Students’ attention holds better if you overturn expectations, says James Lang, author of the book Small Changes: Everyday Lessons from the Science of Learning, in our latest webinar.

Lang, who teaches writing and British literature classes as Associate Professor of English at Assumption College, uses science-based engagement strategies, such as retrieval practice, in his classes. A few weeks into the semester, when his students start getting into a routine, he starts making changes.

When you make retrieval practice into a scheduled assignment, explains Lang, students get used to setting themselves up for learning by recalling the previous class.

“Once a week, students come in, and we start with a five- to 10-minute writing exercise where they answer a follow-up question about that day’s reading,” he explains. “That always sets me up—I can ask a question, have them write for 10 minutes, and then we use that question to spark a 20-minute conversation.”

When sluggishness hits at the five-week mark—“the point where [students say], ‘OK, I’ve seen all your tricks’”—Lang recommends switching out or building on top of these habits with some different teaching methods.

Many profs have established in-class quizzes in their classes. These usually happen around the halfway point in the class, but Lang’s suggestion is to try putting one at the very beginning of a class as a replacement for the writing exercise.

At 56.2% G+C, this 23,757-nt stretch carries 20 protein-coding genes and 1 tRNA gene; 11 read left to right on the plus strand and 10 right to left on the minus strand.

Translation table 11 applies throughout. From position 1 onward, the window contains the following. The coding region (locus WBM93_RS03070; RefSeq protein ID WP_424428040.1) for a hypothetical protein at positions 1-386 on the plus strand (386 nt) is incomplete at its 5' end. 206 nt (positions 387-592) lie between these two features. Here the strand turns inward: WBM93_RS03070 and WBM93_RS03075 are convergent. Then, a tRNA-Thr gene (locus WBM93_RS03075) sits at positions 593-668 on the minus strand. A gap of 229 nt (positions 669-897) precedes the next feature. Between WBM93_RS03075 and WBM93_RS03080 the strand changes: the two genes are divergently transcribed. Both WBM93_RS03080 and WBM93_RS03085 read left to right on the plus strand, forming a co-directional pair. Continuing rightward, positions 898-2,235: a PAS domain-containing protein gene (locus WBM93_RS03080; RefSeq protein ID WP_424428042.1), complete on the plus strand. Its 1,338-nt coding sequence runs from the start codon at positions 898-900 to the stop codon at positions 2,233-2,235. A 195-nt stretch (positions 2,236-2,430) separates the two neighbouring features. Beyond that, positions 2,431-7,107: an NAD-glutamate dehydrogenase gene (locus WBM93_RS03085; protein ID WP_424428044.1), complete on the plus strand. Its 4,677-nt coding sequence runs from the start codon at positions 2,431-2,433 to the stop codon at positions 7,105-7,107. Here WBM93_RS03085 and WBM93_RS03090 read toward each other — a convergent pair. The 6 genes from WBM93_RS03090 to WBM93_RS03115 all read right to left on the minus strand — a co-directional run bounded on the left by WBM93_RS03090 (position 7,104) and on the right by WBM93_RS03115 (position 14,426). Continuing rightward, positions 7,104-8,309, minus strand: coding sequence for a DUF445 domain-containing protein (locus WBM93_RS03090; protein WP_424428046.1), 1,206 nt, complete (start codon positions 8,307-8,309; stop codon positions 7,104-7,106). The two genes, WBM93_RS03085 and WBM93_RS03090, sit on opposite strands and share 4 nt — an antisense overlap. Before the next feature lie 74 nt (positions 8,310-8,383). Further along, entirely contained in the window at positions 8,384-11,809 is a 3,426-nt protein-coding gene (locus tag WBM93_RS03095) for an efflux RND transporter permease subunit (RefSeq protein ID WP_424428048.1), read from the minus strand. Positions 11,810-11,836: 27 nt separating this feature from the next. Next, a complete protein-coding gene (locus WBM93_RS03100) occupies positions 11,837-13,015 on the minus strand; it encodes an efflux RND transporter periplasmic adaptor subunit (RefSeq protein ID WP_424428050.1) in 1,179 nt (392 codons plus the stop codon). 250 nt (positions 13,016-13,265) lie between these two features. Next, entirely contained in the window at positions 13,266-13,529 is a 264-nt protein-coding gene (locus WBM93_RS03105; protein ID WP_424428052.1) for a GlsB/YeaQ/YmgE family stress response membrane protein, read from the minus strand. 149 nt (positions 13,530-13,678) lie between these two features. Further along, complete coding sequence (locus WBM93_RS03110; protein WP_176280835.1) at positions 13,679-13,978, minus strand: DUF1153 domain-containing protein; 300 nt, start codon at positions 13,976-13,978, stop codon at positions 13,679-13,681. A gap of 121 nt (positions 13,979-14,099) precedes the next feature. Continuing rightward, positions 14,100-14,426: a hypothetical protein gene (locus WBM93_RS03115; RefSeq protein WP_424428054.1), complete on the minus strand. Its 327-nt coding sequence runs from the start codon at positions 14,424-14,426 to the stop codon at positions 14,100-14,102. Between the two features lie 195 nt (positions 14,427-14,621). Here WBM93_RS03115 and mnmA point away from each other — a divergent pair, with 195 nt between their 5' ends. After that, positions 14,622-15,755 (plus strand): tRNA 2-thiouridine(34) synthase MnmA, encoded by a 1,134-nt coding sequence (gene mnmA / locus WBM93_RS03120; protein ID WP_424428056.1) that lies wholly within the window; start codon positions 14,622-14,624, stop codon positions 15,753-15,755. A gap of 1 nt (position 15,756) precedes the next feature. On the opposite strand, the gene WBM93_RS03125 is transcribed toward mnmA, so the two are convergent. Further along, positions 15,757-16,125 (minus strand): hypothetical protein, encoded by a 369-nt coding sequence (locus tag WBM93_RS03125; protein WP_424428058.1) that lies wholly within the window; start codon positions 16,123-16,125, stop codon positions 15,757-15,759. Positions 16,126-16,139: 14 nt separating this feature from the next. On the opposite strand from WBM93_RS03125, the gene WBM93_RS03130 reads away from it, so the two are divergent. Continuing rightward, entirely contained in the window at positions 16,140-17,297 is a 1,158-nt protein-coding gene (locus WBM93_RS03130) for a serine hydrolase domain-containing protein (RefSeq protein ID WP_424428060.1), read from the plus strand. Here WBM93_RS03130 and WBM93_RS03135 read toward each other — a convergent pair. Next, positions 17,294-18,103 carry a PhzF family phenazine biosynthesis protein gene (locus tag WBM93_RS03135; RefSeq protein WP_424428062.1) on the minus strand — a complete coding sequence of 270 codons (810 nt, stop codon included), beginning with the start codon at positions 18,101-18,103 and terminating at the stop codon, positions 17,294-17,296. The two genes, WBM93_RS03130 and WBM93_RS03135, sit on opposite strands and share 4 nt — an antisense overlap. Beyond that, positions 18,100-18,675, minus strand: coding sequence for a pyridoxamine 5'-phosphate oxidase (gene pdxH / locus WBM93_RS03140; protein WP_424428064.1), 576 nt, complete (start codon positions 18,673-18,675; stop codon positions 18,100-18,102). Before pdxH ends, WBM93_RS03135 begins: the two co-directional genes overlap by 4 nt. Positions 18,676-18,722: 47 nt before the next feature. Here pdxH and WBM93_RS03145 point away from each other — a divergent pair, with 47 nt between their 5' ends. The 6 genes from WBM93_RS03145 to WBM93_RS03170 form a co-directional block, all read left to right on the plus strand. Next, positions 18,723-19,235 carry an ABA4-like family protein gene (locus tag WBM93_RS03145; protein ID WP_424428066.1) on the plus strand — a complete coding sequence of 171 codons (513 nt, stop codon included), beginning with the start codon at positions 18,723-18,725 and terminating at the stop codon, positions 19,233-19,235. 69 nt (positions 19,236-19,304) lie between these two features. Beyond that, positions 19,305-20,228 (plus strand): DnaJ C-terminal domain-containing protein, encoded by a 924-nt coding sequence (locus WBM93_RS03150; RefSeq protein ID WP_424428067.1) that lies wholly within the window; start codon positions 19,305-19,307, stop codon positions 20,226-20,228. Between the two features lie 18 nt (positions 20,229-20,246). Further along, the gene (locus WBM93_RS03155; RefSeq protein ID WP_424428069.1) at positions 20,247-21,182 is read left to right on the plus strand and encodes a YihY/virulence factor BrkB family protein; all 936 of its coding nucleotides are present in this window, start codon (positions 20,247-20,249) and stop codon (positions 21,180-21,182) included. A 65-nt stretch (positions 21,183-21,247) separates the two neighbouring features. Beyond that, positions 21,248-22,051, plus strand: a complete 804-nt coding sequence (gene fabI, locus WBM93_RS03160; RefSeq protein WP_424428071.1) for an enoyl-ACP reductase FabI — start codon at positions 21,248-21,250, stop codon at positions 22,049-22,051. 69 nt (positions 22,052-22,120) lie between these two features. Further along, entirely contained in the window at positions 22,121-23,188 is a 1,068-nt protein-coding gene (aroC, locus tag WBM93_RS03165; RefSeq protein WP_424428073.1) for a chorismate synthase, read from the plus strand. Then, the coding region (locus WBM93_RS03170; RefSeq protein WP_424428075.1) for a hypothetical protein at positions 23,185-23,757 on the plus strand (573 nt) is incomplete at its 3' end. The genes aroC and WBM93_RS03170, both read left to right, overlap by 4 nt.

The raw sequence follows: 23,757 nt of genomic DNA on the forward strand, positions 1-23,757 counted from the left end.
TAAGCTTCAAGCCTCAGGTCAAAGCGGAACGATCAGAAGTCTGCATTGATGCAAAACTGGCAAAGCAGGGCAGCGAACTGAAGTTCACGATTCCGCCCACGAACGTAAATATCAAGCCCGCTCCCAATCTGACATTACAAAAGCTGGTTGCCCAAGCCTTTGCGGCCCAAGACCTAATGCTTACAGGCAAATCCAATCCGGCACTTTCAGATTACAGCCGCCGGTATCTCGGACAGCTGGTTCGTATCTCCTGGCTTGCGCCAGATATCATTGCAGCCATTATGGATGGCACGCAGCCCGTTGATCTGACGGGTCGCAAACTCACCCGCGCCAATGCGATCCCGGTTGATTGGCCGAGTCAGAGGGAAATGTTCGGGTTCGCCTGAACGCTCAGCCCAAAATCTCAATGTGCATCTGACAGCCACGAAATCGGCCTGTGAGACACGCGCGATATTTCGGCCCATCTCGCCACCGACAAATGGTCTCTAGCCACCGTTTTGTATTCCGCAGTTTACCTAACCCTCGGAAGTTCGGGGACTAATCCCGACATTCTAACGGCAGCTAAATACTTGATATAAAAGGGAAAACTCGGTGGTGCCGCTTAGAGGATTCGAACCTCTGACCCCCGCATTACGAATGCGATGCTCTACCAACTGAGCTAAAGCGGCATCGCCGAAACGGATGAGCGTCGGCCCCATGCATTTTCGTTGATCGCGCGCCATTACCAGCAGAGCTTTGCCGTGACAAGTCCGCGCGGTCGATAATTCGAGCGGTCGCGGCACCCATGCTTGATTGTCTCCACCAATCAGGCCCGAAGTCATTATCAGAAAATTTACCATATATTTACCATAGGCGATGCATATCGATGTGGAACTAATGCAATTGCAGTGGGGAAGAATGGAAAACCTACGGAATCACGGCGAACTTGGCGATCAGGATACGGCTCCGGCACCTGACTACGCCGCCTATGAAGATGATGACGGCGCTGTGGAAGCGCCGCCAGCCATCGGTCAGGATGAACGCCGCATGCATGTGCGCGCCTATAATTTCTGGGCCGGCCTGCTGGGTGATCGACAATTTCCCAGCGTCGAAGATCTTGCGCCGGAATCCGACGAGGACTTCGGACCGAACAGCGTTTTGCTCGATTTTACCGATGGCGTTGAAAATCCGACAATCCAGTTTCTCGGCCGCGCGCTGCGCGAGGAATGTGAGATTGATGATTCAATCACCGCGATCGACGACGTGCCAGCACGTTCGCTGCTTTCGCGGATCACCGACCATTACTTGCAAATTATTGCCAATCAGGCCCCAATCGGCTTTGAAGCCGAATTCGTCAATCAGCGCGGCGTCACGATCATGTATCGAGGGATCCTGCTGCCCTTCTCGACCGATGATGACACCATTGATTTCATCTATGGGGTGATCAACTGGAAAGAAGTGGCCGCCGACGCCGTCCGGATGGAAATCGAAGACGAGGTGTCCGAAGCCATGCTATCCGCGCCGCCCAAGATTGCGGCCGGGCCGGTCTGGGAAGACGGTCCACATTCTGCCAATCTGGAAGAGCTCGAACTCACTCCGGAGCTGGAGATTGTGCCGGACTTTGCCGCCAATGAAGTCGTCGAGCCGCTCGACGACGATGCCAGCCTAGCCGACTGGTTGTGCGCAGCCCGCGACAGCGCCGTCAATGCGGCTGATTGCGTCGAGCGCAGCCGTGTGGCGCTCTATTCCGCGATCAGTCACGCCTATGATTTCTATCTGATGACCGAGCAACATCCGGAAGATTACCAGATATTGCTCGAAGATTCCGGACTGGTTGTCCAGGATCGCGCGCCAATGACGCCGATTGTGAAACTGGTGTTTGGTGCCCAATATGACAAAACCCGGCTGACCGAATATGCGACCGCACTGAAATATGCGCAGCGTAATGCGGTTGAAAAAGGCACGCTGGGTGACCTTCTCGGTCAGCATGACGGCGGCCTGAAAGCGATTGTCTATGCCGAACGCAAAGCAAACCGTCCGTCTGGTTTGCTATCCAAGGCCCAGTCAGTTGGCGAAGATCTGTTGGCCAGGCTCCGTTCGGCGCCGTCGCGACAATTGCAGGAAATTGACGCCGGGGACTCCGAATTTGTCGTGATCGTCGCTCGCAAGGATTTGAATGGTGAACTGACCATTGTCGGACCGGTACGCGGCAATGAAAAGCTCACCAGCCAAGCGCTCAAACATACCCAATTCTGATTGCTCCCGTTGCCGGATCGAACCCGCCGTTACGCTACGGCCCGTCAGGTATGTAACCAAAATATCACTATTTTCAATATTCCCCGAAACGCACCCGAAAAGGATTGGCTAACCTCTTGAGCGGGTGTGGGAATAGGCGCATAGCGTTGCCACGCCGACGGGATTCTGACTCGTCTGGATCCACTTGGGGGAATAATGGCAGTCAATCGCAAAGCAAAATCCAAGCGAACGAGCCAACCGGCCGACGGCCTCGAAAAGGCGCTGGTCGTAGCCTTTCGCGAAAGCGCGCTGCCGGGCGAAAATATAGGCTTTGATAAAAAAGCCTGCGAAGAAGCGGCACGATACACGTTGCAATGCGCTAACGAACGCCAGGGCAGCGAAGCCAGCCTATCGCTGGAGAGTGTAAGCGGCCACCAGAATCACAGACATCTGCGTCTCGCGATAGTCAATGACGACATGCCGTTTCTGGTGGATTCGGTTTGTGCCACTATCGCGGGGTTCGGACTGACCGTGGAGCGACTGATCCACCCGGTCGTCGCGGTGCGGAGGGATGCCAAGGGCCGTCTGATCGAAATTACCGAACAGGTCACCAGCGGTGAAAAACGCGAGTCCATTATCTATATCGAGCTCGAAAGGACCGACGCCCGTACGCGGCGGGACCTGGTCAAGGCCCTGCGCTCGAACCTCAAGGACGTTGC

Lang bases his research on cognitive psychology of learning and the work of scientists such as Dan Willingham, author of Why Don’t Students Like School?. His guiding idea is that subtle changes in the way teachers act can support larger improvements in learning. Techniques such as the minute paper and facilitating connection between students are quick, easy and work cross-discipline.

Evolution always happens in these small steps, says Lang. “Sometimes one change can help [professors] see the course completely differently… These small changes can oftentimes be a wedge that opens things up and gets people to think differently about their teaching.”

You can watch the full 45-minute webinar for free by registering here, or read a brief summary of certain parts of the webinar on Twitter.

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